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Republican presidential nominee Carly Fiorina is crushing the polls right now. In the month of September, she rocketed from 3% support to 15% by month's end, according to the latest CNN/ORC poll out Sept. 20. That puts her in second place behind GOP front-runner Donald Trump.
Carly Fiorina leadership in the White House would be a good thing for the U.S. technology sector. According to Money Morning Defense & Tech Specialist Michael A. Robinson, the former Hewlett-Packard Co. (NYSE: HPQ) CEO grasps the ever-growing importance of the cloud, Big Data, the Internet of Everything (IoE), and other tech sectors in both our lives and the U.S. economy.
"With Fiorina, the odds that we may get a U.S. president who understands that the road to wealth is paved with high tech have increased significantly over the past few weeks," he told readers on Oct. 1.
Robinson notes that he's not endorsing Fiorina – or any candidate. "My role is to analyze the markets…the news… the major trends – and then show you how to profit," he said.
But Robinson points out that tech stocks are some of the highest-performing on the market. The Dow Jones U.S. Technology Index (INDEXDJX: DJUSTC) has outperformed the broader DJIA 19.95% over the last five years. On top of that, the emergence of e-commerce, semiconductors, advanced sensors, smartphones, the connected car, and the IoE mean tech's rapid growth is catapulting society further into the Digital Age.
So of course he's tuned into which of all these candidates would embrace tech – and the best option is Fiorina.
"It is critical that those running for the White House understand the fundamental role technology plays in our lives," Robinson said. "Now, a Fiorina presidency remains a very long shot. But add it all up, and you see that what many thought was impossible back in July is now becoming a prospect – that we just might get a major party candidate who hails from Silicon Valley."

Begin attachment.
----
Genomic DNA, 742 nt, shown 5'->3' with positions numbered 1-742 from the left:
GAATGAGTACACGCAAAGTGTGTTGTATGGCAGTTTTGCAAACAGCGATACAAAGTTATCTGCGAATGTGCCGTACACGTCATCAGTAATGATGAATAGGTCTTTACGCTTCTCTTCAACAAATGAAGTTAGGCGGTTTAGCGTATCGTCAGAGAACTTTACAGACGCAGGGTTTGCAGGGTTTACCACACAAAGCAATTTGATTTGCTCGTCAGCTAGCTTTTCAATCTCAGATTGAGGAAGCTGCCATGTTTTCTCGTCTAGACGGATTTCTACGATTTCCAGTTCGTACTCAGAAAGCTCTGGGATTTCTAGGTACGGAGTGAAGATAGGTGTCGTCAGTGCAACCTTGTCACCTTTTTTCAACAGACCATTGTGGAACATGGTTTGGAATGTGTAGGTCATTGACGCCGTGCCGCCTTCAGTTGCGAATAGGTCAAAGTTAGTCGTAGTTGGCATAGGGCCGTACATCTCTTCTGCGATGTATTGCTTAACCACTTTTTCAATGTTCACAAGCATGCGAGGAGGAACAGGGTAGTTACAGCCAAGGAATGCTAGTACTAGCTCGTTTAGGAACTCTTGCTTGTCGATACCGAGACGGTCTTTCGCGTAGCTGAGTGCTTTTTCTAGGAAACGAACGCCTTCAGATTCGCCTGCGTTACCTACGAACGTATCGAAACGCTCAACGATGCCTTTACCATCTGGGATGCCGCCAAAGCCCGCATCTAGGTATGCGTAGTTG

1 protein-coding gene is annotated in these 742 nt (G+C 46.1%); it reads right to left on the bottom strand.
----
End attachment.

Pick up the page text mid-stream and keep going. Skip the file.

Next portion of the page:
Here's a look at exactly why Fiorina as president would be good for U.S. tech stocks…
Tech Embraced Like Never Before, Under Carly Fiorina Leadership
First, let's talk about the idea that Fiorina screwed up as HP CEO. That's the biggest weakness of her campaign so far – and the biggest argument she "doesn't know tech." For example, the candidate has received consistent criticism for laying off some 30,000 HP workers.
But since the CNN debate in September, Fiorina has gone on the offensive. She noted that by the end of her tenure in 2005, HP actually had a net increase of roughly 20,000 jobs. She also hammered away at the point that many of the problems HP faced during her tenure stemmed from the aftermath of the "dot-com bust."
Second, Fiorina has already advised Capitol Hill on tech matters. Then-Secretary of State Colin Powell reached out to her after the 9/11 attacks while she was still running HP. He wanted to know how the government could share information between agencies more securely. Fiorina has worked with the Department of Defense and the National Security Agency in a similar capacity.
"If Fiorina were to become president, I'd look for tech companies, like HP, that facilitate communication to get some very big federal contracts," Robinson said.
As the first chair of the Central Intelligence Agency's External Advisory Board when it formed in 2007, she also has a strong background in defense. So she'd likely push for the Pentagon and Langley to add even more tech systems.
"Defense-tech contractors – and their investors – would be smiling," Robinson said. "Plus, even if she never makes it to Washington, her candidacy will constantly highlight the importance of investing in the nation's technology infrastructure."
"No one on the campaign trail now is a better advocate for that than Fiorina."
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